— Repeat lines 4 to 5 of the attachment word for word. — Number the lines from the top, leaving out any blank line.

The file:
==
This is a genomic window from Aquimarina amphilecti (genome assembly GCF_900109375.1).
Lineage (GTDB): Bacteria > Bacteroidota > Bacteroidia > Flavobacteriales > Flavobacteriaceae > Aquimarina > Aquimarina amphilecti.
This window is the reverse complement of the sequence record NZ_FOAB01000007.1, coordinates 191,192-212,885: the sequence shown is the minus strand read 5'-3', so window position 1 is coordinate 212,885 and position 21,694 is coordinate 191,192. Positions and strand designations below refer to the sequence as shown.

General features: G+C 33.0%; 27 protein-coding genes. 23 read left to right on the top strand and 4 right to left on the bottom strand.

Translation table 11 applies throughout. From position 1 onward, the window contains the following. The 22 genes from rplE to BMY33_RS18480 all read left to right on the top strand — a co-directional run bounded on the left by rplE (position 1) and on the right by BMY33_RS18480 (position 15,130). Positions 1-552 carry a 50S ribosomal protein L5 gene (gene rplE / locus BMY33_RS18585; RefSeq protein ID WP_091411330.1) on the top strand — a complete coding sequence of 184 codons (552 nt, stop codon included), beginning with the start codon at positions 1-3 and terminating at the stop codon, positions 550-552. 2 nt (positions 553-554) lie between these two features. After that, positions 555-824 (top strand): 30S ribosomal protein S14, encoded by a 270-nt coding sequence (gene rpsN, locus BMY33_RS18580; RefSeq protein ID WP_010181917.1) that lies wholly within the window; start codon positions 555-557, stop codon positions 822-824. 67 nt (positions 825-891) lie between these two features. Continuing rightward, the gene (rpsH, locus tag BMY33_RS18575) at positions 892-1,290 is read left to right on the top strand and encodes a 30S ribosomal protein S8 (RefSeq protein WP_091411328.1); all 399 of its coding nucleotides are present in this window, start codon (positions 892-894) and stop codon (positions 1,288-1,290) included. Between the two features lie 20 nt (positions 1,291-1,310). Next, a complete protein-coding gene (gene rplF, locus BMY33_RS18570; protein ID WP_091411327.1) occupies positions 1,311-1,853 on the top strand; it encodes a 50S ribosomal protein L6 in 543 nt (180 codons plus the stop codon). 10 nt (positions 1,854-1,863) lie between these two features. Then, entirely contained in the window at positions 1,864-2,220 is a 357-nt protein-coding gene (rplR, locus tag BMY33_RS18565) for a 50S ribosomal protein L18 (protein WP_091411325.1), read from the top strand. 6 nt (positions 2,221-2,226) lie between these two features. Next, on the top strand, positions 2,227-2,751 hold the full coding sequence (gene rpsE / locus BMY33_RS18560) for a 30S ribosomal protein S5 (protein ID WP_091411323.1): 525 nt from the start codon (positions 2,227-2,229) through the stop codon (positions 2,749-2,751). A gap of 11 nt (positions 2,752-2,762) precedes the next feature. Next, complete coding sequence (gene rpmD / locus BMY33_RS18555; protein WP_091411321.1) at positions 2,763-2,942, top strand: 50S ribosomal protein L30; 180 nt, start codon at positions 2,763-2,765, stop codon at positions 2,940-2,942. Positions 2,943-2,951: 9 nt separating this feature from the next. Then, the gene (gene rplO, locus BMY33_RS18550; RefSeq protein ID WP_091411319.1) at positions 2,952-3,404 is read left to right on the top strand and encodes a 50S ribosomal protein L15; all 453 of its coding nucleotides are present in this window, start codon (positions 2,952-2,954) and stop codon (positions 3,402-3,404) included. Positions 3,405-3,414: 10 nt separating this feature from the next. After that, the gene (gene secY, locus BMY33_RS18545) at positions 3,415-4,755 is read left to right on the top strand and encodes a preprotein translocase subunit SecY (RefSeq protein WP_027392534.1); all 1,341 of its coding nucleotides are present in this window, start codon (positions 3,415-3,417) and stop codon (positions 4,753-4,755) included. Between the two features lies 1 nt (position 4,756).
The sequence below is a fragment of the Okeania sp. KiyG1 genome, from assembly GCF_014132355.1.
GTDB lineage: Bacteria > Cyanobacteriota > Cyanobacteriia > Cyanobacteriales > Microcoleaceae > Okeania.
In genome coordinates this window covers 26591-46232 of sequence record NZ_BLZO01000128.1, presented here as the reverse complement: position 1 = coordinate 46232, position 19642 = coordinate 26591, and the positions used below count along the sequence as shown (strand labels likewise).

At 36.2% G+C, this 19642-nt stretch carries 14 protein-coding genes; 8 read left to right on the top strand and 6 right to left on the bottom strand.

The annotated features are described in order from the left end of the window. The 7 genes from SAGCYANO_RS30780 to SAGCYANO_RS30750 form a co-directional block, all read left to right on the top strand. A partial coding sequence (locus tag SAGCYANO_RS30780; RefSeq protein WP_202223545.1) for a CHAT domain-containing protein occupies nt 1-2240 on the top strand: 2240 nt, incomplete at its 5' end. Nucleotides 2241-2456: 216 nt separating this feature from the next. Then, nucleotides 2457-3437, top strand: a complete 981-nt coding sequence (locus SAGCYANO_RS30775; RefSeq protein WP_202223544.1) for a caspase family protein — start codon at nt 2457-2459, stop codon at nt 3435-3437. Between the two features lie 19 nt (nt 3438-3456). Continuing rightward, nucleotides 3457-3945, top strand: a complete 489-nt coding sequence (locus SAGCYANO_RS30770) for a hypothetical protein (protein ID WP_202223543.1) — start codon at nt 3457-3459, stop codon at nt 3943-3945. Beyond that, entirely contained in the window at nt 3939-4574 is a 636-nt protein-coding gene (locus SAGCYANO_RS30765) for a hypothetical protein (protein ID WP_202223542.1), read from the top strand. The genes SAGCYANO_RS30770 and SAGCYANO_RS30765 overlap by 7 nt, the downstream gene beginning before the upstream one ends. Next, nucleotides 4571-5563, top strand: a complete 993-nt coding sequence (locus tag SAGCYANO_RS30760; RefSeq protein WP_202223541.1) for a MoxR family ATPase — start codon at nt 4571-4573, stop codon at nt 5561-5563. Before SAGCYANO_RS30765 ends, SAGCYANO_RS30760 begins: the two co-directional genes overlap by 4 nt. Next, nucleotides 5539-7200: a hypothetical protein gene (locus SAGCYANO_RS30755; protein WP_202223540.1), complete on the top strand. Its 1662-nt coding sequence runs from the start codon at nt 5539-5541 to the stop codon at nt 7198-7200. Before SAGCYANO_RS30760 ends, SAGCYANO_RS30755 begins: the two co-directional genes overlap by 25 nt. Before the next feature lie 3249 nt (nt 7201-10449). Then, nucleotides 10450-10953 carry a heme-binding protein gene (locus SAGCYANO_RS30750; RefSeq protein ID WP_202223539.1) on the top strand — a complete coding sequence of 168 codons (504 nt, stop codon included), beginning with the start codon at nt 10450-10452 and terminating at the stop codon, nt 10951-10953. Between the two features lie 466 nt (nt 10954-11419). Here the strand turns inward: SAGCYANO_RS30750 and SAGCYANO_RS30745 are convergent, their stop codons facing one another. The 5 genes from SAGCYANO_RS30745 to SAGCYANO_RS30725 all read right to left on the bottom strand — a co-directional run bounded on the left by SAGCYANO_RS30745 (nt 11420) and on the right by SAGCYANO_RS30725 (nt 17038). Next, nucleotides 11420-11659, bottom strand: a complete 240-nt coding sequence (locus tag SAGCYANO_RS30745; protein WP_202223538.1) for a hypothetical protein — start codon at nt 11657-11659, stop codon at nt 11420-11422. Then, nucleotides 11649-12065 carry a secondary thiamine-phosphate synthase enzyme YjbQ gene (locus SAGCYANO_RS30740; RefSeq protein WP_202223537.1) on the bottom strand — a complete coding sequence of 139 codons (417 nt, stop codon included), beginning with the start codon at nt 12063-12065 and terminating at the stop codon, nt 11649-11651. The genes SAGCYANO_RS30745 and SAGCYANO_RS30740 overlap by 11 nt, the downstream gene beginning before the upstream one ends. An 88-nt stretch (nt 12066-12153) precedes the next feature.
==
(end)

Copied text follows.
General features: G+C 33.0%; 27 protein-coding genes. 23 read left to right on the top strand and 4 right to left on the bottom strand.

Translation table 11 applies throughout. From position 1 onward, the window contains the following. The 22 genes from rplE to BMY33_RS18480 all read left to right on the top strand — a co-directional run bounded on the left by rplE (position 1) and on the right by BMY33_RS18480 (position 15,130). Positions 1-552 carry a 50S ribosomal protein L5 gene (gene rplE / locus BMY33_RS18585; RefSeq protein ID WP_091411330.1) on the top strand — a complete coding sequence of 184 codons (552 nt, stop codon included), beginning with the start codon at positions 1-3 and terminating at the stop codon, positions 550-552. 2 nt (positions 553-554) lie between these two features. After that, positions 555-824 (top strand): 30S ribosomal protein S14, encoded by a 270-nt coding sequence (gene rpsN, locus BMY33_RS18580; RefSeq protein ID WP_010181917.1) that lies wholly within the window; start codon positions 555-557, stop codon positions 822-824. 67 nt (positions 825-891) lie between these two features. Continuing rightward, the gene (rpsH, locus tag BMY33_RS18575) at positions 892-1,290 is read left to right on the top strand and encodes a 30S ribosomal protein S8 (RefSeq protein WP_091411328.1); all 399 of its coding nucleotides are present in this window, start codon (positions 892-894) and stop codon (positions 1,288-1,290) included. Between the two features lie 20 nt (positions 1,291-1,310). Next, a complete protein-coding gene (gene rplF, locus BMY33_RS18570; protein ID WP_091411327.1) occupies positions 1,311-1,853 on the top strand; it encodes a 50S ribosomal protein L6 in 543 nt (180 codons plus the stop codon). 10 nt (positions 1,854-1,863) lie between these two features. Then, entirely contained in the window at positions 1,864-2,220 is a 357-nt protein-coding gene (rplR, locus tag BMY33_RS18565) for a 50S ribosomal protein L18 (protein WP_091411325.1), read from the top strand. 6 nt (positions 2,221-2,226) lie between these two features. Next, on the top strand, positions 2,227-2,751 hold the full coding sequence (gene rpsE / locus BMY33_RS18560) for a 30S ribosomal protein S5 (protein ID WP_091411323.1): 525 nt from the start codon (positions 2,227-2,229) through the stop codon (positions 2,749-2,751). A gap of 11 nt (positions 2,752-2,762) precedes the next feature. Next, complete coding sequence (gene rpmD / locus BMY33_RS18555; protein WP_091411321.1) at positions 2,763-2,942, top strand: 50S ribosomal protein L30; 180 nt, start codon at positions 2,763-2,765, stop codon at positions 2,940-2,942. Positions 2,943-2,951: 9 nt separating this feature from the next. Then, the gene (gene rplO, locus BMY33_RS18550; RefSeq protein ID WP_091411319.1) at positions 2,952-3,404 is read left to right on the top strand and encodes a 50S ribosomal protein L15; all 453 of its coding nucleotides are present in this window, start codon (positions 2,952-2,954) and stop codon (positions 3,402-3,404) included. Positions 3,405-3,414: 10 nt separating this feature from the next. After that, the gene (gene secY, locus BMY33_RS18545) at positions 3,415-4,755 is read left to right on the top strand and encodes a preprotein translocase subunit SecY (RefSeq protein WP_027392534.1); all 1,341 of its coding nucleotides are present in this window, start codon (positions 3,415-3,417) and stop codon (positions 4,753-4,755) included. Between the two features lies 1 nt (position 4,756).